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Soapbox race allows students to apply lessons
SAN LUIS, Ariz. — A group of high school students didn't exactly set any land speed records Friday as they raced soapbox cars down a hill here.
But the competition did serve as a lesson in the value of recycling.
Students in the engineering class at San Luis High School vied in a soapbox derby to see who could build the fastest car with no out-of-pocket expenses.
For the school's third annual soapbox derby, the students assembled their cars from salvaged wood, metal and other scrap materials.
“We put to test what we have learned about the force of gravity and how we can use it so that the car gains more speed,” said Enrique Cervantes. “We apply what we learn in engineering class.”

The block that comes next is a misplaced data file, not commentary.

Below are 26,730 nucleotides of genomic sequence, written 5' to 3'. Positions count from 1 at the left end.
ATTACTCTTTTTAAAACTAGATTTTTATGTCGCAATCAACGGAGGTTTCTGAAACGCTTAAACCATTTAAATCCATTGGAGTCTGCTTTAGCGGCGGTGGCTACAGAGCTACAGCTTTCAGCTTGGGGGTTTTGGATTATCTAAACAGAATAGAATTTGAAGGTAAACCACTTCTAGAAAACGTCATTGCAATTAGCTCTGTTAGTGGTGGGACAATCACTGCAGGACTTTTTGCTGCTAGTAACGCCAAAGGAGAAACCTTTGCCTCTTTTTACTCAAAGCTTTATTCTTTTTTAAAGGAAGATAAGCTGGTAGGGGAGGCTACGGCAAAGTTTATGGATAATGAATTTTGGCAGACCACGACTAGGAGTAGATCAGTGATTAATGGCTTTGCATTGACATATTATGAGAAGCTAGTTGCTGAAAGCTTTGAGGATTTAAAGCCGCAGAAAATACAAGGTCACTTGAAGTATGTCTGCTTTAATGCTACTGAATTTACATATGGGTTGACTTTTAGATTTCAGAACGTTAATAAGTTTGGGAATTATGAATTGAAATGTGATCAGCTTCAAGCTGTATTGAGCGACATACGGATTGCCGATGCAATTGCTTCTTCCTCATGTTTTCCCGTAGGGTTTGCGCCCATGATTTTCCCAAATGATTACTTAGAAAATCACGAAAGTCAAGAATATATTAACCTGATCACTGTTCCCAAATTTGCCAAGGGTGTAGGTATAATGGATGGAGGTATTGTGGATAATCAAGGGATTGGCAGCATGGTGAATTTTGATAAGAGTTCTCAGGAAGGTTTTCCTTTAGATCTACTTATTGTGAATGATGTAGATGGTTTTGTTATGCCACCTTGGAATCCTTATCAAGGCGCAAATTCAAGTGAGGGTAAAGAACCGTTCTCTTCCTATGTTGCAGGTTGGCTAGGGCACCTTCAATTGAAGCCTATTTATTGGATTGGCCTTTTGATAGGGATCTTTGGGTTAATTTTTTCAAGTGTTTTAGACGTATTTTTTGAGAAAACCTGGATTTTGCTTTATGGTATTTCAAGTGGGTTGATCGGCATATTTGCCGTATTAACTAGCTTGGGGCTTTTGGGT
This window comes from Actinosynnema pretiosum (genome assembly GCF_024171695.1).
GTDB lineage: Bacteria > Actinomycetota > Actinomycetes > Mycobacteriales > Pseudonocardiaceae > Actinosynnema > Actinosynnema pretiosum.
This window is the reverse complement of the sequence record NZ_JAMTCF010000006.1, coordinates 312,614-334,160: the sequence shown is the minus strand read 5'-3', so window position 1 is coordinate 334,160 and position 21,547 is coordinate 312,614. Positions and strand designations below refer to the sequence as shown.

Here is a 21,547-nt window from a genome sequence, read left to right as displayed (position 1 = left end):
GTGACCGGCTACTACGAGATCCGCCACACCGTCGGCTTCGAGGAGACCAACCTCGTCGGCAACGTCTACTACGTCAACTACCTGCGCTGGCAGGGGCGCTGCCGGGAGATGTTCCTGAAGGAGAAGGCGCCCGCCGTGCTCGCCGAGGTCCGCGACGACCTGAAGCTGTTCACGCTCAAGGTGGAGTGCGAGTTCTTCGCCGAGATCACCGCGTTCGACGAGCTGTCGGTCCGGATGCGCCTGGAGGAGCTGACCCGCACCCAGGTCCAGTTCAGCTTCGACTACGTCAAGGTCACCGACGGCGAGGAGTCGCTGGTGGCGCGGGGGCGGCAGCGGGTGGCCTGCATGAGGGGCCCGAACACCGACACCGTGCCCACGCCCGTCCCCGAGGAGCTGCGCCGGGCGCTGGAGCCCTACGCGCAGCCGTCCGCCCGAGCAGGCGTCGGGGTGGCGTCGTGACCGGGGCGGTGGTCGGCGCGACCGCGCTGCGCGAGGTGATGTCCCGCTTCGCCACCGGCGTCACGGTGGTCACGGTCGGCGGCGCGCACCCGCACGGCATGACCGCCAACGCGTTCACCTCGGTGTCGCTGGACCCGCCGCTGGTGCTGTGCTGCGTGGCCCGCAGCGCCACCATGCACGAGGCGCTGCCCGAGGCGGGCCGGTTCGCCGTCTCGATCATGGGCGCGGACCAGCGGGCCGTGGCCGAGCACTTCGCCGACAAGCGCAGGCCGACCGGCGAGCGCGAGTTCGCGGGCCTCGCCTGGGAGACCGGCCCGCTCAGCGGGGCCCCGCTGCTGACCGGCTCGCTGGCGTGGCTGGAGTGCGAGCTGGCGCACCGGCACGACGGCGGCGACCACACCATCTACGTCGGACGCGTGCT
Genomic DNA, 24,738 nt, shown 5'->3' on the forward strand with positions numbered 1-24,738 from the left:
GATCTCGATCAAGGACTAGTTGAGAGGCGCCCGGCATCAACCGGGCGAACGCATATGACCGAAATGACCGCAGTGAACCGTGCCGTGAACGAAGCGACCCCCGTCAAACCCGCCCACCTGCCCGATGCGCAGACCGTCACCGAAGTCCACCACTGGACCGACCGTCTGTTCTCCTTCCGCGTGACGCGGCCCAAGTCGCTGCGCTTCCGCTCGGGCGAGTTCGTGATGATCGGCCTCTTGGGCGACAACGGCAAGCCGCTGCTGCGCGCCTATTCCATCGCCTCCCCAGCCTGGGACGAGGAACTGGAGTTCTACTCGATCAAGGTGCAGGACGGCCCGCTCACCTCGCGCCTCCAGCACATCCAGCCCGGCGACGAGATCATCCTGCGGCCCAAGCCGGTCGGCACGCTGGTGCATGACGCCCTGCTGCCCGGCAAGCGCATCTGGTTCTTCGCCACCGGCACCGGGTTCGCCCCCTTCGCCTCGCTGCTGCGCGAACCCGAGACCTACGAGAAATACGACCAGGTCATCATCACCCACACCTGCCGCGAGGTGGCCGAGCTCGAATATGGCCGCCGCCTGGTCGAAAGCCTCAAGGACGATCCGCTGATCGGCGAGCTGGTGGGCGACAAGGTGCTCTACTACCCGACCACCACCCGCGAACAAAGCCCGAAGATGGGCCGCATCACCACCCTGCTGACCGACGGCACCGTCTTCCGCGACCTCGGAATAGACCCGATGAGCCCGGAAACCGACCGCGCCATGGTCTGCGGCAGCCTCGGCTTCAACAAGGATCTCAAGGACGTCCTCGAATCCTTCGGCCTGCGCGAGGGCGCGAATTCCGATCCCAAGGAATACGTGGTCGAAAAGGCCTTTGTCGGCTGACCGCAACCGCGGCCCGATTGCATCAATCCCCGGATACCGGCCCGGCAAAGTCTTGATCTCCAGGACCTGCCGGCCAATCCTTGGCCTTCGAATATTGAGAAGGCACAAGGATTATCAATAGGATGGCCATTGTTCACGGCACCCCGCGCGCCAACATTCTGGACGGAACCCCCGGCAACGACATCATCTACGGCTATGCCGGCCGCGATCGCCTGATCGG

Cervantes and his teammates for the derby — Juan Urquijo, Sergio Arias and Javier Reyna — assembled their car from particle board, scrap metal bars that served as the frame and a discarded plastic seat.
“It was a lot of fun,” said Cervantes. “When it begins to accelerate, you can lose control, as happened to me.”
At the conclusion of one of its downhill runs, the car tipped over. Nonetheless it completed the course in the fastest average time, enabling Cervantes and his teammates to win the derby.
In all, six teams took part in the derby in the month-long project that limited the students to using salvaged materials.
“The general goal was for them to learn to design and build a car in a way that it is fast and safe – that was the goal,” said Jason Lambrix, the students' teacher.
“It's a good way for them to put in practice what they learn in the class, but mainly it's for fun,” Lambrix added. “We have done several complex projects lately, and the students have a lot of fun doing this.”